Theory Workshop November 2009
Aim: Thories of networks in Archaeology and Computing
Date: Week of 9.-15- November 2009, 2 days: Friday/Saturday?
Format: invite 8 key people for a lecture; pre-circulate papers/abstracts for discussion
Themes and issues
Multi-scalar networks - how do we investigate them? Comparability of networks at different scales - can we link together activity at different scales? Non-scalar networks?
How do we identify agency in networks? How do we transcend the problem of precessualism and being mechanistic when identifying the operation of networks? Dynamism: how can we identify a network without it becoming static?
Cultural encounters and changing habits
How does such contact and exchange alter behaviours, making a permanent impact on the habits of those engaged in such encounters, and thus on the trajectory of wider cultural developments? Engendering desire? Fashions, trends, materiality and identities?
1st day morning: 2 x sociology/management people
1st day afternoon: 2 x mathematics/computing/social networking people
2nd day morning: 2 x Mediterranean archaeologist
2nd day afternoon: 2 x Archaeologists woring in different regions
Somebody explaining social networking sites like facebook, etc. - yes, yes!! (LF)
School of Management, Leicester Steve Conway
Interested in nature and role of social and organisation networks in innovation, technology diffusion, entrepreneurship, and knowledge creation and sharing, as well as the graphical representation of such networks. More recently his research has also looked at the formation and flow of narrative and rhetoric through networks. Informal organisation and social/informal networks (in and around organisations) - including their graphical representation.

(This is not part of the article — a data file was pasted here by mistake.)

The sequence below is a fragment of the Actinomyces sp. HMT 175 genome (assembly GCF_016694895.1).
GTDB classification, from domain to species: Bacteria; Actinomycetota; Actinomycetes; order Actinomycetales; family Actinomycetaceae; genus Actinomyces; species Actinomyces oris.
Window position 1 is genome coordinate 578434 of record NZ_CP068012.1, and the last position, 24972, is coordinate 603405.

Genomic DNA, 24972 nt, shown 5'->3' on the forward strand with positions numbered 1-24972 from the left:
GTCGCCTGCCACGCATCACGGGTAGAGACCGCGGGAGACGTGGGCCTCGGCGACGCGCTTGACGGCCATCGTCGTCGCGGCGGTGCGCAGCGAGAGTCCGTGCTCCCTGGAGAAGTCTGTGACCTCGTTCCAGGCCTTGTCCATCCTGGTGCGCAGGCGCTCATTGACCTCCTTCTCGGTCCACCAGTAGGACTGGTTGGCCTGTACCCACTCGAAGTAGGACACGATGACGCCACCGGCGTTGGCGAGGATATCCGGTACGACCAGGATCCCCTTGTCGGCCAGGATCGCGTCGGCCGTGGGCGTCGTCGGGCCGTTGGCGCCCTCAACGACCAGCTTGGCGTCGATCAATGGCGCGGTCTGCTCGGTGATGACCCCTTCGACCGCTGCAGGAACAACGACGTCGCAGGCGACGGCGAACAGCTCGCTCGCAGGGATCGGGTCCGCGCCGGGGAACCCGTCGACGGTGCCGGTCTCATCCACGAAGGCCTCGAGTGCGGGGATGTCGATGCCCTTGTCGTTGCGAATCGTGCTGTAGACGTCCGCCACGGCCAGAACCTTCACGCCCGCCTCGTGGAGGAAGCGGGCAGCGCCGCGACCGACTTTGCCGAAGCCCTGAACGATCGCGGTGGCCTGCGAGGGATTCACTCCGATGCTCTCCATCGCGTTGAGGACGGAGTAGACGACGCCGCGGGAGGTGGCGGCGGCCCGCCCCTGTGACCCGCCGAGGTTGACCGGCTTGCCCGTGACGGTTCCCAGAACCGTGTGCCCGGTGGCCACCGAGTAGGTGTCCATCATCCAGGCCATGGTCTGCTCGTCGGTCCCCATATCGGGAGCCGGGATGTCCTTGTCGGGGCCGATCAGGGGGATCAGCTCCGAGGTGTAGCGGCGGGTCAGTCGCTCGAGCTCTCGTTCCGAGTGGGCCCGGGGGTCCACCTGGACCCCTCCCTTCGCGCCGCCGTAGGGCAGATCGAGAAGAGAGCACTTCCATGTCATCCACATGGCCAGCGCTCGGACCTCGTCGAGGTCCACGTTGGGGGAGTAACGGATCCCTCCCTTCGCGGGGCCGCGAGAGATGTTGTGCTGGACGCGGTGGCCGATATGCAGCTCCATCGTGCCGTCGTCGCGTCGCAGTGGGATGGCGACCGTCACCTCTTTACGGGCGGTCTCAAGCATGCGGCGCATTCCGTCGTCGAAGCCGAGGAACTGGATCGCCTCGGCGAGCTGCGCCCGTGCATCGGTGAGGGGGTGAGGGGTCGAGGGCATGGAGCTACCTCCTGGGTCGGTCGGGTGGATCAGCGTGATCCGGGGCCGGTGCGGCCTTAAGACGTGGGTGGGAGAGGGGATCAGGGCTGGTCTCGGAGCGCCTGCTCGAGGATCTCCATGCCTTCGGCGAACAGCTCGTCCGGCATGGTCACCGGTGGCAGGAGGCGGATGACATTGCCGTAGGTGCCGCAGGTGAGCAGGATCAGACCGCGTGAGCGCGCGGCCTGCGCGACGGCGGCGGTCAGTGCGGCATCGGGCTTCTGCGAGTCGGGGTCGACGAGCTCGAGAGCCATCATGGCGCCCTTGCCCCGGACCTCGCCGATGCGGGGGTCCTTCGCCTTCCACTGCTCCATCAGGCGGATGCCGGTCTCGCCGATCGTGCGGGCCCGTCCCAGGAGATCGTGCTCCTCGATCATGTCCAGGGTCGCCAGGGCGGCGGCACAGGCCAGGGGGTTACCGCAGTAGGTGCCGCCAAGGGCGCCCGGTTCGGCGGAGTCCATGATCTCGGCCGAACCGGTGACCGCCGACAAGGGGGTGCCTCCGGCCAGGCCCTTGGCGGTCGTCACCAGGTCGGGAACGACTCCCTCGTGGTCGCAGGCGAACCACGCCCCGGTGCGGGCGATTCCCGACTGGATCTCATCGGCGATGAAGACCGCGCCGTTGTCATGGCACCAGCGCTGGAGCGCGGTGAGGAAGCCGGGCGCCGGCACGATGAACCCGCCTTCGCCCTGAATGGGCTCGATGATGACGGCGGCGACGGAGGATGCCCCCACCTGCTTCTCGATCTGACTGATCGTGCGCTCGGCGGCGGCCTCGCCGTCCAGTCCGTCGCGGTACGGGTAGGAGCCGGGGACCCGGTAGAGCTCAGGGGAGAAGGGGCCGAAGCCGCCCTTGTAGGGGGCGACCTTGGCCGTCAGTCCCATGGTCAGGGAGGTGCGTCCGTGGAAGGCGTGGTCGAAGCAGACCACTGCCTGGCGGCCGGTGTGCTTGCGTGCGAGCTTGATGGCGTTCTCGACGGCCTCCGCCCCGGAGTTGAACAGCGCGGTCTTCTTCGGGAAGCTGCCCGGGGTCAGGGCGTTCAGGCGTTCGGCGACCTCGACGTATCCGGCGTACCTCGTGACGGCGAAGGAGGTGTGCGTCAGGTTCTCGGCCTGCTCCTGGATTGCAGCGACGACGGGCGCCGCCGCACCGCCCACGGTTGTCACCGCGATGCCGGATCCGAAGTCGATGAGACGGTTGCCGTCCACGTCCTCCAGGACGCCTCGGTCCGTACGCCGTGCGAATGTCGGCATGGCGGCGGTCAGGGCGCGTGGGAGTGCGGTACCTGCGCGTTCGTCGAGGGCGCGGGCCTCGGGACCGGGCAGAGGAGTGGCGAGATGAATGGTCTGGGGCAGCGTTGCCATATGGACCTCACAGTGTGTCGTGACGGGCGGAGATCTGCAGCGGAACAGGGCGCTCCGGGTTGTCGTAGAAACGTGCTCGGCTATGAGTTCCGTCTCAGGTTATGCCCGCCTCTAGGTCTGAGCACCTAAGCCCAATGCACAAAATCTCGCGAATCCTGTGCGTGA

The intersections between the body, identity, sexuality, consumption, culture and processes of organizing, as articulated in work on topics such as sexual harassment, sex work, women’s experiences of embodiment within and outwith the workplace, fast food, organizational projects of the self, relationships at work and representations of organizations in popular culture.
Her current research interests centre on alternative organizations and economies and include: rural economies and sustainable development, alternative forms of exchange and markets, co-operative and communal organizational structures, and critical pedagogy.
Research interests turn around the relationships between (human) agency, technology and performance, particularly the ways in which such relationships can be understood through post-structural approaches to organisation. These concerns are reflected in a continuing focus upon the use of information technologies and strategic models in organisations and he is currently pursuing these themes through investigation of the regulation and conduct of financial and commodity derivatives trading.
Jon Keating (Mathematics, Bristol) - he invented the 'netwoeks' theme for Leverhulme
Irad Malkin - Tel Aviv University - has a book out on netwok theory and classical antiquity
Søren Sindbæk - University of York; works on Viking Networks
Tim Evans - Imperial College London; models networks in the Med: http://184.108.40.206/~time/networks/arch/index.html
Networks workshop in Dublin: http://www.tcd.ie/Classics/cnagw/programme.php
Shawn Graham - University of Manitoba, includes a very nice NetLogo based simulation using an agent based generalisation of the ideas of Rihll and Wilson. http://home.cc.umanitoba.ca/~grahams/
Leif Isaksen - Oxford Archaeology; has done a Network Analysis of Transport Vectors in Roman Baetica.